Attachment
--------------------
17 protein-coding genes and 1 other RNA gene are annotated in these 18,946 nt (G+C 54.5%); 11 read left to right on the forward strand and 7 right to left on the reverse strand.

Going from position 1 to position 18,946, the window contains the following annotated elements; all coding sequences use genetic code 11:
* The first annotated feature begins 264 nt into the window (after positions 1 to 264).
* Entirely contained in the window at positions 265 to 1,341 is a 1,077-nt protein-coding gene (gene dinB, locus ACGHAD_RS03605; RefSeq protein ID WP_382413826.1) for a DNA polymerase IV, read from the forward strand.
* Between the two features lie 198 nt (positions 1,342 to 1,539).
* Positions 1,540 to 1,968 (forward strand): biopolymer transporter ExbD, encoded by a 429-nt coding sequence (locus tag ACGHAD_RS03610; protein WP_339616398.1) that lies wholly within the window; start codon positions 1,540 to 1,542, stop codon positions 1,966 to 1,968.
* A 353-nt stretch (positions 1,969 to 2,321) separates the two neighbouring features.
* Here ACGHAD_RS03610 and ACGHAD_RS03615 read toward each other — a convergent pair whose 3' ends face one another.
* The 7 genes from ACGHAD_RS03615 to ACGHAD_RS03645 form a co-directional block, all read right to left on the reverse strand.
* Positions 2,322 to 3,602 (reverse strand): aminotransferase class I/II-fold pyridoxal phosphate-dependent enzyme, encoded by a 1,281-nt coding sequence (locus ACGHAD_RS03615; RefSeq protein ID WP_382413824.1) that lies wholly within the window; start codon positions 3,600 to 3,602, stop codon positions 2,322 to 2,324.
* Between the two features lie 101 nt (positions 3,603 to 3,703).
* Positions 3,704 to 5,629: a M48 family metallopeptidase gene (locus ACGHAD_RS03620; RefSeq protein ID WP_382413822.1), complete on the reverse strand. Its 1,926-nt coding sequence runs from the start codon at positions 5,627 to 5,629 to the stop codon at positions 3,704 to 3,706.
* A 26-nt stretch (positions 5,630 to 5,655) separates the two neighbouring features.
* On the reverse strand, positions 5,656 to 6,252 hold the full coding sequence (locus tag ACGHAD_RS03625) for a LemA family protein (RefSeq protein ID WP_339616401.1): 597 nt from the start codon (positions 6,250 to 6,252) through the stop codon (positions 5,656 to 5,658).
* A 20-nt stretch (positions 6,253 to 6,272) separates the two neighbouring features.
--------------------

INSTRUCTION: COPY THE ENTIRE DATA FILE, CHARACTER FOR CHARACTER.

17 protein-coding genes and 1 other RNA gene are annotated in these 18,946 nt (G+C 54.5%); 11 read left to right on the forward strand and 7 right to left on the reverse strand.

Going from position 1 to position 18,946, the window contains the following annotated elements; all coding sequences use genetic code 11:
* The first annotated feature begins 264 nt into the window (after positions 1 to 264).
* Entirely contained in the window at positions 265 to 1,341 is a 1,077-nt protein-coding gene (gene dinB, locus ACGHAD_RS03605; RefSeq protein ID WP_382413826.1) for a DNA polymerase IV, read from the forward strand.
* Between the two features lie 198 nt (positions 1,342 to 1,539).
* Positions 1,540 to 1,968 (forward strand): biopolymer transporter ExbD, encoded by a 429-nt coding sequence (locus tag ACGHAD_RS03610; protein WP_339616398.1) that lies wholly within the window; start codon positions 1,540 to 1,542, stop codon positions 1,966 to 1,968.
* A 353-nt stretch (positions 1,969 to 2,321) separates the two neighbouring features.
* Here ACGHAD_RS03610 and ACGHAD_RS03615 read toward each other — a convergent pair whose 3' ends face one another.
* The 7 genes from ACGHAD_RS03615 to ACGHAD_RS03645 form a co-directional block, all read right to left on the reverse strand.
* Positions 2,322 to 3,602 (reverse strand): aminotransferase class I/II-fold pyridoxal phosphate-dependent enzyme, encoded by a 1,281-nt coding sequence (locus ACGHAD_RS03615; RefSeq protein ID WP_382413824.1) that lies wholly within the window; start codon positions 3,600 to 3,602, stop codon positions 2,322 to 2,324.
* Between the two features lie 101 nt (positions 3,603 to 3,703).
* Positions 3,704 to 5,629: a M48 family metallopeptidase gene (locus ACGHAD_RS03620; RefSeq protein ID WP_382413822.1), complete on the reverse strand. Its 1,926-nt coding sequence runs from the start codon at positions 5,627 to 5,629 to the stop codon at positions 3,704 to 3,706.
* A 26-nt stretch (positions 5,630 to 5,655) separates the two neighbouring features.
* On the reverse strand, positions 5,656 to 6,252 hold the full coding sequence (locus tag ACGHAD_RS03625) for a LemA family protein (RefSeq protein ID WP_339616401.1): 597 nt from the start codon (positions 6,250 to 6,252) through the stop codon (positions 5,656 to 5,658).
* A 20-nt stretch (positions 6,253 to 6,272) separates the two neighbouring features.